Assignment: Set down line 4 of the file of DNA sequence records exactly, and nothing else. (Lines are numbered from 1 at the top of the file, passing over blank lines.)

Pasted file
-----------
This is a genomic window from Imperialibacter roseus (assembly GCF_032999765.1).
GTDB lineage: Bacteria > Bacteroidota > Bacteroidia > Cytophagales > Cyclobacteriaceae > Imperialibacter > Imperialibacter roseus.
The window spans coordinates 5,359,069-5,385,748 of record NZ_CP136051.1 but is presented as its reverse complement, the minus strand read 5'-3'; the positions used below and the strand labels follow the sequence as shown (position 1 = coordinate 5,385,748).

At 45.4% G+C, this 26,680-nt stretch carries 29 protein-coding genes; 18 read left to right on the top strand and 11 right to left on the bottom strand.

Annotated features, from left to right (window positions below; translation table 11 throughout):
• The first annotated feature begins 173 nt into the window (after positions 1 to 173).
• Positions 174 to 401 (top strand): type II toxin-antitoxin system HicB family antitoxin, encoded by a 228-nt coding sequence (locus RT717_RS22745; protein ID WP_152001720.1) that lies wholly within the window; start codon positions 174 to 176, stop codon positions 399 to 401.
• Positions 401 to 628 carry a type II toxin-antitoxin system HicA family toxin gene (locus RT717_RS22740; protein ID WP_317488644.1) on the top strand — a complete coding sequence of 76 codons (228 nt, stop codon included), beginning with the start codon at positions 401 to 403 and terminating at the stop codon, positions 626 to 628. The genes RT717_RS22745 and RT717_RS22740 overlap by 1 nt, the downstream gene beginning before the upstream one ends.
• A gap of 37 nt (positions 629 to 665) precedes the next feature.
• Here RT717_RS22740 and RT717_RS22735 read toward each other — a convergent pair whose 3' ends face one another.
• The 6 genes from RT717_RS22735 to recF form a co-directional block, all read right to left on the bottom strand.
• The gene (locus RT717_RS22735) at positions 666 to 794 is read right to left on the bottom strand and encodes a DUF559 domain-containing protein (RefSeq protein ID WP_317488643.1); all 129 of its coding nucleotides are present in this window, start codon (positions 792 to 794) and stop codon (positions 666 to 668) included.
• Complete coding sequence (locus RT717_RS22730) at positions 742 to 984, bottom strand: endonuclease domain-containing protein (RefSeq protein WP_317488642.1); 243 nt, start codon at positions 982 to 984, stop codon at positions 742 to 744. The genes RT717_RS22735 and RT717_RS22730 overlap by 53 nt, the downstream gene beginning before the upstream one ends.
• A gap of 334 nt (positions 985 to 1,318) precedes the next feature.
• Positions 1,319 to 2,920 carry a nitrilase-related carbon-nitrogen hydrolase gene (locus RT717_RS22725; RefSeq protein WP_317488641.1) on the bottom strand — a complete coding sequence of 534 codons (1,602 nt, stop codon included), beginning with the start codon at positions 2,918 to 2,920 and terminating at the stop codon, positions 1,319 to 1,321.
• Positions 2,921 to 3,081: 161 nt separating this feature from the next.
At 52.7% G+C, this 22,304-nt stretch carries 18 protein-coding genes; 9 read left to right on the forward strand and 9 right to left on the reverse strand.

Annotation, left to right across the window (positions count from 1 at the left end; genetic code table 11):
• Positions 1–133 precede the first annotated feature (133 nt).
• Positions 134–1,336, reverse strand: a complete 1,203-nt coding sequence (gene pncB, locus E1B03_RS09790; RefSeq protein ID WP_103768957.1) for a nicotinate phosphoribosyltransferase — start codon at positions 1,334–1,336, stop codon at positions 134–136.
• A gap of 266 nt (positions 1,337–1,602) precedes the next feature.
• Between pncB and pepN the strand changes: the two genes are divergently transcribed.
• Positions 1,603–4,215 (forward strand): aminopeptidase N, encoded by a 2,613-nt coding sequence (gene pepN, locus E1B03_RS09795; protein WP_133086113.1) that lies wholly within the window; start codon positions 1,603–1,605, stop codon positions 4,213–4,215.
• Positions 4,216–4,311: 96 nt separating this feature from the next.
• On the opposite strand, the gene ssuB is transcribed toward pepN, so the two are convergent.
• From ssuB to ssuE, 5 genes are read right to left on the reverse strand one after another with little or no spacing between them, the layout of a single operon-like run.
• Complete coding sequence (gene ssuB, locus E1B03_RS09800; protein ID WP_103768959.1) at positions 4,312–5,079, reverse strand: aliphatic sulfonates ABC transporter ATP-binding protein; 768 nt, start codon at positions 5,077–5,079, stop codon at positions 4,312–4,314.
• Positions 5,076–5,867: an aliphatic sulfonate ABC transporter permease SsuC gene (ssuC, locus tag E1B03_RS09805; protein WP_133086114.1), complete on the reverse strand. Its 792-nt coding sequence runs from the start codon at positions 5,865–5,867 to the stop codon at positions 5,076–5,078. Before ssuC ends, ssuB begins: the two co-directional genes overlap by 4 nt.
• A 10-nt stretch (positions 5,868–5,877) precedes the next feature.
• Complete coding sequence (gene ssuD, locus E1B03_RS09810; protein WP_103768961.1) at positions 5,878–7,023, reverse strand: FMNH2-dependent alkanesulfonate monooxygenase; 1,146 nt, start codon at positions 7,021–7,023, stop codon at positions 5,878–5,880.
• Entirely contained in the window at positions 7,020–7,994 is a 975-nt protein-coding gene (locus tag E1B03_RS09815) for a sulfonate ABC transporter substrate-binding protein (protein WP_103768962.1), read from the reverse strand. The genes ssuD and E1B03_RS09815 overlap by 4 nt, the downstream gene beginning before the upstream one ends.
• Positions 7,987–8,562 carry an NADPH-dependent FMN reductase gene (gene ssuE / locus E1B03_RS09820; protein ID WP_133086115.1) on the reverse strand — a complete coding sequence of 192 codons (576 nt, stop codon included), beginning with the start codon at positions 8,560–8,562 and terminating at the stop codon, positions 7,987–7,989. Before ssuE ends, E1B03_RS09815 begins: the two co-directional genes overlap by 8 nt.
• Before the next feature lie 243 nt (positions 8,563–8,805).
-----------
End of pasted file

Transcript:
At 45.4% G+C, this 26,680-nt stretch carries 29 protein-coding genes; 18 read left to right on the top strand and 11 right to left on the bottom strand.